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Cancer Research UK Cambridge Institute

 

Caldas Group

Breast cancer functional genomics

We have redefined breast cancer as a constellation of 10 genomic driver-based subtypes. This new molecular taxonomy of breast cancer will now be translated into the clinic in stratification, tumour monitoring and therapy studies. In parallel we will continue to develop models to characterize the biology of these subtypes.

Translational breast cancer genomics: applications of molecular profiling in prognosis, prediction and novel therapeutics

The genomic landscapes of breast cancer are dominated by somatic copy number alterations (CNAs), which further supports the significance of the novel molecular taxonomy of breast cancer. We have completed the targeted sequencing at 250-500x depth of 180 genes in all 2,000 cases (and an additional 500) used for the discovery of the 10 integrative clustering subtypes. This reveals distinct patterns of SNVs (single nucleotide variants) across the 10 integrative clusters (Figure 1).

Figure 1. Word clouds illustrating the distributions of mutations in 178 genes in four Integrative Clusters (IntClusts) enriched for ER positive tumours.  In each panel, the size of each word corresponds to the relative frequency of mutations observed in a given gene for that IntClust.

We are now integrating the CNA, SNV and expression data to identify all the drivers across the subtypes. We will also define the patterns of pathway disruption, clonal architecture and clinical correlation. Our aim is to define a minimal set of features that can be used to generate a simple molecular test, ideally performed using routinely collected paraffin-embedded tumour blocks, that can be used prospectively to assign any new tumour to one of the subtypes and identify the driver mutations of the particular tumour. This test can be used for stratification, to design patient-specific tumour monitoring, and ultimately to assign the best therapy to the particular patient.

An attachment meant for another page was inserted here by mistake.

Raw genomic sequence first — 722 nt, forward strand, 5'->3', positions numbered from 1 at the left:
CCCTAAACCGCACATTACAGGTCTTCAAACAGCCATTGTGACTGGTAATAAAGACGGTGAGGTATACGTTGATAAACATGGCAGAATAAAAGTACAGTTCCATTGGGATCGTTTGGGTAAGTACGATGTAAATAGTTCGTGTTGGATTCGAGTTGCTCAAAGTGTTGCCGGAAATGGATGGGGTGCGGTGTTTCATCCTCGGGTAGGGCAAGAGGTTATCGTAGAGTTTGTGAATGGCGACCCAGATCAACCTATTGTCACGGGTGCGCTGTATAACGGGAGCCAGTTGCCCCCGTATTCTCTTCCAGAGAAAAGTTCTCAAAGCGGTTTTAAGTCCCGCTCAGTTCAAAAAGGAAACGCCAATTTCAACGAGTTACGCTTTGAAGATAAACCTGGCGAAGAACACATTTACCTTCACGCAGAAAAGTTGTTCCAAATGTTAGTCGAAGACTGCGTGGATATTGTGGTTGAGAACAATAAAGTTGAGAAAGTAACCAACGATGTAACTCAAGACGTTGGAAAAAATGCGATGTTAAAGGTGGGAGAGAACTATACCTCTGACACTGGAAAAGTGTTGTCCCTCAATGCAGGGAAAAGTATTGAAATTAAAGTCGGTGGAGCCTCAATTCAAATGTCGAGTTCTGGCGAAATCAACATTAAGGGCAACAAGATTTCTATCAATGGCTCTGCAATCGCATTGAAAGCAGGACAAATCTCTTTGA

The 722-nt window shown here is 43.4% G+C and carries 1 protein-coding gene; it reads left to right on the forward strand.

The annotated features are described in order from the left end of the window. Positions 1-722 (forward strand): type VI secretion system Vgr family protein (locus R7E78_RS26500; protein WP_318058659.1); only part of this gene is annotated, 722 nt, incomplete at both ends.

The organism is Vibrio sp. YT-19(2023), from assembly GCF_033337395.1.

We have also conducted seminal studies in metastatic breast cancer that have shown that cell-free circulating tumour DNA (ctDNA) in plasma is a better tumour burden biomarker than circulating tumour cells (CTCs). Rises in ctDNA often precede radiological tumour progression by a few months, the dynamic range of ctDNA is several-fold better than CTCs, and the ability to quantify different mutations affords the possibility of non-invasive clonal tracking. In patients with high tumour burden cancer exomes can be directly sequenced in ctDNA in plasma and provide a true liquid biopsy to identify mutations associated with resistance. We are now studying several cases for which we have ctDNA, primary and metastatic tumour biopsies, to characterize the clonal architecture in these unique samples. We have also pilot data that shows promise for ctDNA as an early response biomarker in neoadjuvant therapy and plan to start studies looking at its value as an early relapse biomarker.

We have continued our collaborative efforts to develop image analyses algorithms adapted from astronomy to robustly classify tumour cells, lymphocytes and stromal cells in histological sections of primary human breast cancers. Once this is done individual cells can be treated as objects and both homotypic and heterotypic spatial correlations characterized and integrated with other pathological, biological or clinical features (Figure 2). Our aim is to use these spatial correlations as potential classifiers with prognostic and predictive value. We are also exploring image-processing algorithms to analyse higher-level architectural features as new descriptors of different breast cancer subtypes.